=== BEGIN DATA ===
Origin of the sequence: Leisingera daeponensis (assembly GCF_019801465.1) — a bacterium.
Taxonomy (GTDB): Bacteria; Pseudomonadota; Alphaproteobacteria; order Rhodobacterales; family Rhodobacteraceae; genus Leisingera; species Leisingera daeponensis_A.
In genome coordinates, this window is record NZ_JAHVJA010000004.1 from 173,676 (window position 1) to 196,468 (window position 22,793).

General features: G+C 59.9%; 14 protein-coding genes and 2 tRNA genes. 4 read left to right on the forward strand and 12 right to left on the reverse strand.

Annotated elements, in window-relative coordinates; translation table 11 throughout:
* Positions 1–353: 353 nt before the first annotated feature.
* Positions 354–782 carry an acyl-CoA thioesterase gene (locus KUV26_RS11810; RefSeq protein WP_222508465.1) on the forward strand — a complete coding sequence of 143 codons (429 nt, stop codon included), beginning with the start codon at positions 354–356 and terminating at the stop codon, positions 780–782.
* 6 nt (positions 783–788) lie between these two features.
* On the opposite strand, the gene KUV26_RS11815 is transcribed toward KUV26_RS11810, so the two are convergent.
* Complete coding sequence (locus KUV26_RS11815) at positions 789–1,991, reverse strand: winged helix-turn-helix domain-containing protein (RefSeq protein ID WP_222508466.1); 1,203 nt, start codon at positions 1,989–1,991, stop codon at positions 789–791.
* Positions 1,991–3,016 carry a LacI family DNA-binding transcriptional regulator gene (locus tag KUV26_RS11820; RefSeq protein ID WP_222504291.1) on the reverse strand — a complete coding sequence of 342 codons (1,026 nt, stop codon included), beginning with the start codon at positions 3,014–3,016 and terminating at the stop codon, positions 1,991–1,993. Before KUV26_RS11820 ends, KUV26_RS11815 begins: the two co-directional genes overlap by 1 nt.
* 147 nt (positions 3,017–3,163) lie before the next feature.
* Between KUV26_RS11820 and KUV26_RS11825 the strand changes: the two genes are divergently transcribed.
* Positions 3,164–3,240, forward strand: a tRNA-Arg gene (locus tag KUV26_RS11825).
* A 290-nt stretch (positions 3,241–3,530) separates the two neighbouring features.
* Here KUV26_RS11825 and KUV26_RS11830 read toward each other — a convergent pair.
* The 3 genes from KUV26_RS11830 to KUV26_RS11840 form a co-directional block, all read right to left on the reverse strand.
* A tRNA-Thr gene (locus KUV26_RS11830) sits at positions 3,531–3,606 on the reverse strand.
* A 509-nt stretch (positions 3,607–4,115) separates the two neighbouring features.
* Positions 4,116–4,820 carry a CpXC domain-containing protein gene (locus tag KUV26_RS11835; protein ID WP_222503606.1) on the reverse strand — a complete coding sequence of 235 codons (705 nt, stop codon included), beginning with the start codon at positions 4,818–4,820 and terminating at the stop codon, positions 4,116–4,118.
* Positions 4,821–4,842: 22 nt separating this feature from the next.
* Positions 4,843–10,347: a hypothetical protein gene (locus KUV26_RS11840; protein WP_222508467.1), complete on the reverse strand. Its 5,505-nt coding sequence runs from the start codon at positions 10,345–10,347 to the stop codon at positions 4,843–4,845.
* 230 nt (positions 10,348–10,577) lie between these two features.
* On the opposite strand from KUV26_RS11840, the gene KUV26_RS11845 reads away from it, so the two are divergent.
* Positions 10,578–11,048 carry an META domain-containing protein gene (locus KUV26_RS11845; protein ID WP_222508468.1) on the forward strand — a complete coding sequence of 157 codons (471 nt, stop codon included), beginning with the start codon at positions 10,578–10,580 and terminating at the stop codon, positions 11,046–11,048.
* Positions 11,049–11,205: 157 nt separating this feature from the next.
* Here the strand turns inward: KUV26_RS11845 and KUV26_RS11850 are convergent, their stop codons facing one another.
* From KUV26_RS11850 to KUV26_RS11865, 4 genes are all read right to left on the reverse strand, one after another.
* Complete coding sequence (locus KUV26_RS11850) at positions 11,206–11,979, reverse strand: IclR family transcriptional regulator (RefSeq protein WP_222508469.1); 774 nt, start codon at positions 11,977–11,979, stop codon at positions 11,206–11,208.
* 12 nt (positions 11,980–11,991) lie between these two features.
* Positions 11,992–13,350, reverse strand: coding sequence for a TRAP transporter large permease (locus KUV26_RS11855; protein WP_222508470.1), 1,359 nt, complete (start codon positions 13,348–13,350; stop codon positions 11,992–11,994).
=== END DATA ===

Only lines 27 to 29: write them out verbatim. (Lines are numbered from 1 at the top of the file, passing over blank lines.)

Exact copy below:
* Here the strand turns inward: KUV26_RS11845 and KUV26_RS11850 are convergent, their stop codons facing one another.
* From KUV26_RS11850 to KUV26_RS11865, 4 genes are all read right to left on the reverse strand, one after another.
* Complete coding sequence (locus KUV26_RS11850) at positions 11,206–11,979, reverse strand: IclR family transcriptional regulator (RefSeq protein WP_222508469.1); 774 nt, start codon at positions 11,977–11,979, stop codon at positions 11,206–11,208.